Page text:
A Georgia talk-show radio host sued OpenAI, the company that owns ChatGPT, for libel June 5 after the artificial intelligence chat bot shared false information about the host to a journalist.
Mark Walters, a radio host at Armed American Radio, filed the lawsuit in the Superior Court of Gwinnett County, Georgia, and claimed ChatGPT published libelous information about him by sharing a “fabricated” complaint to a journalist. Libel is a published false statement that diminishes a person’s reputation.
The journalist, Fred Riehl of Ammoland.com, was reporting on a federal lawsuit filed in Washington, and provided ChatGPT with a link to the complaint and requested a summary of the lawsuit’s accusations.
ChatGPT responded, in part, that the complaint was “filed by Alan Gottlieb, the founder and executive vice president of the Second Amendment Foundation (SAF), against Mark Walters, who is accused of defrauding and embezzling funds from the SAF.”
According to Walters’ complaint against OpenAI, all the information provided by ChatGPT relating to him was false. Riehl requested a copy of the complaint from ChatGPT, which responded with a filing that was a “complete fabrication and bears no resemblance to the actual complaint, including an erroneous case number,” the lawsuit states.
While the information about Walters created by ChatGPT was not published in the traditional sense, in libel law something is considered “published” if it is communicated to a third party. However, publication of a false, defamatory statement to just one person can affect the amount of damage, if any, suffered to reputation.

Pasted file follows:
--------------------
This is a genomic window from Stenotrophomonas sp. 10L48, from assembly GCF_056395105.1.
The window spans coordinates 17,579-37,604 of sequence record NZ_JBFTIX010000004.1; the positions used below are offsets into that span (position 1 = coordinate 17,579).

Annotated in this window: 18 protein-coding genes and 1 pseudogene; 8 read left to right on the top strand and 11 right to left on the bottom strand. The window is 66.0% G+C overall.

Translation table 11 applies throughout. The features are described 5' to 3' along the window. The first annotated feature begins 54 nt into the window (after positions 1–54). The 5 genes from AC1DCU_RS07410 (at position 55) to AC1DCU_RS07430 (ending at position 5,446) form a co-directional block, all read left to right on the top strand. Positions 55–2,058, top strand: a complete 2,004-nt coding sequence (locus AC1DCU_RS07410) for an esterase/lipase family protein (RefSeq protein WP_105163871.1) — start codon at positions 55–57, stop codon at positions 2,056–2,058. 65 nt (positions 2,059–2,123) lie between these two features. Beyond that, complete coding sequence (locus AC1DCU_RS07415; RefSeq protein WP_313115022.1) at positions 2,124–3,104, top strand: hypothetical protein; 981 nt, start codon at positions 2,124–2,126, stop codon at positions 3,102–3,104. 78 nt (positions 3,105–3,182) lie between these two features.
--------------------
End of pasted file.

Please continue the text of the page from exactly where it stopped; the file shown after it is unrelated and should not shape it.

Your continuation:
In the lawsuit, Walters notes that OpenAI, (OAI), “is aware that ChatGPT sometimes makes up facts, and refers to this phenomenon as a ‘hallucination.’”
Eugene Volokh, law professor at UCLA and writer for The Volokh Conspiracy, wrote in his upcoming article “Large Libel Models? Liability for AI Output,” that these types of “disclaimers don’t immunize AI companies against potential libel liability.”
“Even if the AIs’ users are seen as waiving their rights to sue based on erroneous information when they expressly or implicitly acknowledge the disclaimers, that can’t waive the rights of the third parties who might be libeled,” he wrote.
The lawsuit claims that ChatGPT’s “allegations concerning Walters were false and malicious, expressed in print, writing, pictures, or signs, tending to injure Walter’s reputation and exposing him to public hatred, contempt, or ridicule. By sending the allegations to Riehl, OAI published libelous matter regarding Walters.”
John Monroe, Walters’ lawyer, says that ChatGPT’s system is “providing ‘information’” that is “purported to be fact when it’s not, and in this case they’ve said Mark Walters committed serious crimes, but he really has no relationship at all with that company, so it’s bizarre.”
Jess Miers, legal advocacy counsel at Chamber of Progress, an industry group that lobbies for and represents big tech companies, tweeted in response to questions about Section 230 — a law that protects online platforms from some liability for hosted content on their platforms — and how it may be used in Walters’ case.
“Remember: Section 230 is a defense. But before we even reach 230, we have to ask whether the complaint is viable in the first place. Here, it’s likely not,” she wrote.